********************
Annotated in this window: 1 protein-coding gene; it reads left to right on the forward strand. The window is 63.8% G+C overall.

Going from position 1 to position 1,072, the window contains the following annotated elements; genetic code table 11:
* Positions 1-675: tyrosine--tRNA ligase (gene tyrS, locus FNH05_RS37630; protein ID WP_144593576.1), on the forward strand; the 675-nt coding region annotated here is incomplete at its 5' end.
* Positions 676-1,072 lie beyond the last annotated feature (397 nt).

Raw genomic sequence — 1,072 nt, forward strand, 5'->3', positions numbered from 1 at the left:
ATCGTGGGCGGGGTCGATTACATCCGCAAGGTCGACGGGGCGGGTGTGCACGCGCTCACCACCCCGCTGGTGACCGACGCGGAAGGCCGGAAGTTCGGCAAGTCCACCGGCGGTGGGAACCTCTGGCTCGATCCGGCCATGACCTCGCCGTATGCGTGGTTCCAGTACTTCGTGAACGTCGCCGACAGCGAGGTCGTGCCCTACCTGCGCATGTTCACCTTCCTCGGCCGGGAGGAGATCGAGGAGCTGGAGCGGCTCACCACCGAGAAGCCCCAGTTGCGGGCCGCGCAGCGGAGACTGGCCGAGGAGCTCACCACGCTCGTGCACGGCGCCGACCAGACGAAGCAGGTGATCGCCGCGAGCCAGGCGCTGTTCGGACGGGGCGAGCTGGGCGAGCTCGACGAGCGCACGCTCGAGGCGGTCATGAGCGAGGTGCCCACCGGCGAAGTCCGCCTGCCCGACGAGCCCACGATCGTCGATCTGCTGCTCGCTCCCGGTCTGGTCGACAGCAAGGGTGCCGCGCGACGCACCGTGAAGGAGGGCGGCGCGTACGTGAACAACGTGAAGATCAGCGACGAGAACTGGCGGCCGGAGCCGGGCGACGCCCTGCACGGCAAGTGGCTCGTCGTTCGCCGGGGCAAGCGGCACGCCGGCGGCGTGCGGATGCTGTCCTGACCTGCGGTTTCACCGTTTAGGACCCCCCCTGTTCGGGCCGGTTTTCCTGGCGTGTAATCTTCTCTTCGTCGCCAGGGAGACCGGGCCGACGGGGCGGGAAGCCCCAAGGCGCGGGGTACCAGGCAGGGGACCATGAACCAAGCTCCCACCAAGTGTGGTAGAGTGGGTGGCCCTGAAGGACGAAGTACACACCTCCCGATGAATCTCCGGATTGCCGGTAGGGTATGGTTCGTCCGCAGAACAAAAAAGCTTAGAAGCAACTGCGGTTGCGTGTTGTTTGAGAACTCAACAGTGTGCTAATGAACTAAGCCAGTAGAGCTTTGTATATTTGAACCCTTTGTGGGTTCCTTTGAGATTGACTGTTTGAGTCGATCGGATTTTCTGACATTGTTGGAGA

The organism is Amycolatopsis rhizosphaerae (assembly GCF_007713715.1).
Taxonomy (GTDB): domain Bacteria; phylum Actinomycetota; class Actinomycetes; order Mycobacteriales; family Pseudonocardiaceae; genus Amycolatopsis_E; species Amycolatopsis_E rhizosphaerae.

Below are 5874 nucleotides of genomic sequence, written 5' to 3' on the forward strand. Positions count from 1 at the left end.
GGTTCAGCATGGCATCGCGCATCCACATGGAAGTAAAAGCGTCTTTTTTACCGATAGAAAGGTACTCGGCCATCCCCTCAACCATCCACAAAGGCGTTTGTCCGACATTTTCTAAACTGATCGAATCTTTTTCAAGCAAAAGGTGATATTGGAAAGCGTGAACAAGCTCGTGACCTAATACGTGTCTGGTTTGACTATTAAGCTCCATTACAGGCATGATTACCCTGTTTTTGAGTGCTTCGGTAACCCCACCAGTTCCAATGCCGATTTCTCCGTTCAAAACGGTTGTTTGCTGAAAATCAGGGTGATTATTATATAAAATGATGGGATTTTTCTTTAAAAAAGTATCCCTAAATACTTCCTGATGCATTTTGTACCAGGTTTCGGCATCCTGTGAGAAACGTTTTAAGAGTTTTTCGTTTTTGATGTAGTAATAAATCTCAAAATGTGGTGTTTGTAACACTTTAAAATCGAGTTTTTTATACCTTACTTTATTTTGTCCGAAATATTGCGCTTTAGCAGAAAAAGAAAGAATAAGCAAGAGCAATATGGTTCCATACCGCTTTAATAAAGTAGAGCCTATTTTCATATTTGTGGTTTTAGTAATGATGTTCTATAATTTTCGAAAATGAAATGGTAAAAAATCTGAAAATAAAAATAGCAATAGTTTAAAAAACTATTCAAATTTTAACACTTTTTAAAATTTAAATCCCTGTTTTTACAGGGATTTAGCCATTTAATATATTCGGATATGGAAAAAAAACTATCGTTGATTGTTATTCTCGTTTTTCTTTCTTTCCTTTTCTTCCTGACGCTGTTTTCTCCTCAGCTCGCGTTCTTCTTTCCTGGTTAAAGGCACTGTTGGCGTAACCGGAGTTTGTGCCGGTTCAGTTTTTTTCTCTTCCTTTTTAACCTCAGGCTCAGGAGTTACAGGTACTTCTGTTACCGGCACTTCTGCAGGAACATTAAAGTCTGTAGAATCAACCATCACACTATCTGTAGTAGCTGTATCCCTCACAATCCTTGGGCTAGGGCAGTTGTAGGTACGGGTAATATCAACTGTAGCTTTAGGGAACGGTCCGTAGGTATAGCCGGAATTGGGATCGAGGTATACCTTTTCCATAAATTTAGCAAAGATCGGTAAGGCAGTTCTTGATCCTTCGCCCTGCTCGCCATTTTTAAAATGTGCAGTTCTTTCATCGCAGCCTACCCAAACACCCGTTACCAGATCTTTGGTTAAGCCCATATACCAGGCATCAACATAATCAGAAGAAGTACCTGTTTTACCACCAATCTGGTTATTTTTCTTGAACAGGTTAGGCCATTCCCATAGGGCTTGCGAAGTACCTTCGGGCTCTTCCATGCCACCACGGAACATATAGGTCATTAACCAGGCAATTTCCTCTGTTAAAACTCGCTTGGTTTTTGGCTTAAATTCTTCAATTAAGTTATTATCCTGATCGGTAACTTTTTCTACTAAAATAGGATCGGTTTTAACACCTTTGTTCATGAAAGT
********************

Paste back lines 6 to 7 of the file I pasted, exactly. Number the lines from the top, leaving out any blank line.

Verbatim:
ATCGTGGGCGGGGTCGATTACATCCGCAAGGTCGACGGGGCGGGTGTGCACGCGCTCACCACCCCGCTGGTGACCGACGCGGAAGGCCGGAAGTTCGGCAAGTCCACCGGCGGTGGGAACCTCTGGCTCGATCCGGCCATGACCTCGCCGTATGCGTGGTTCCAGTACTTCGTGAACGTCGCCGACAGCGAGGTCGTGCCCTACCTGCGCATGTTCACCTTCCTCGGCCGGGAGGAGATCGAGGAGCTGGAGCGGCTCACCACCGAGAAGCCCCAGTTGCGGGCCGCGCAGCGGAGACTGGCCGAGGAGCTCACCACGCTCGTGCACGGCGCCGACCAGACGAAGCAGGTGATCGCCGCGAGCCAGGCGCTGTTCGGACGGGGCGAGCTGGGCGAGCTCGACGAGCGCACGCTCGAGGCGGTCATGAGCGAGGTGCCCACCGGCGAAGTCCGCCTGCCCGACGAGCCCACGATCGTCGATCTGCTGCTCGCTCCCGGTCTGGTCGACAGCAAGGGTGCCGCGCGACGCACCGTGAAGGAGGGCGGCGCGTACGTGAACAACGTGAAGATCAGCGACGAGAACTGGCGGCCGGAGCCGGGCGACGCCCTGCACGGCAAGTGGCTCGTCGTTCGCCGGGGCAAGCGGCACGCCGGCGGCGTGCGGATGCTGTCCTGACCTGCGGTTTCACCGTTTAGGACCCCCCCTGTTCGGGCCGGTTTTCCTGGCGTGTAATCTTCTCTTCGTCGCCAGGGAGACCGGGCCGACGGGGCGGGAAGCCCCAAGGCGCGGGGTACCAGGCAGGGGACCATGAACCAAGCTCCCACCAAGTGTGGTAGAGTGGGTGGCCCTGAAGGACGAAGTACACACCTCCCGATGAATCTCCGGATTGCCGGTAGGGTATGGTTCGTCCGCAGAACAAAAAAGCTTAGAAGCAACTGCGGTTGCGTGTTGTTTGAGAACTCAACAGTGTGCTAATGAACTAAGCCAGTAGAGCTTTGTATATTTGAACCCTTTGTGGGTTCCTTTGAGATTGACTGTTTGAGTCGATCGGATTTTCTGACATTGTTGGAGA

The organism is Amycolatopsis rhizosphaerae (assembly GCF_007713715.1).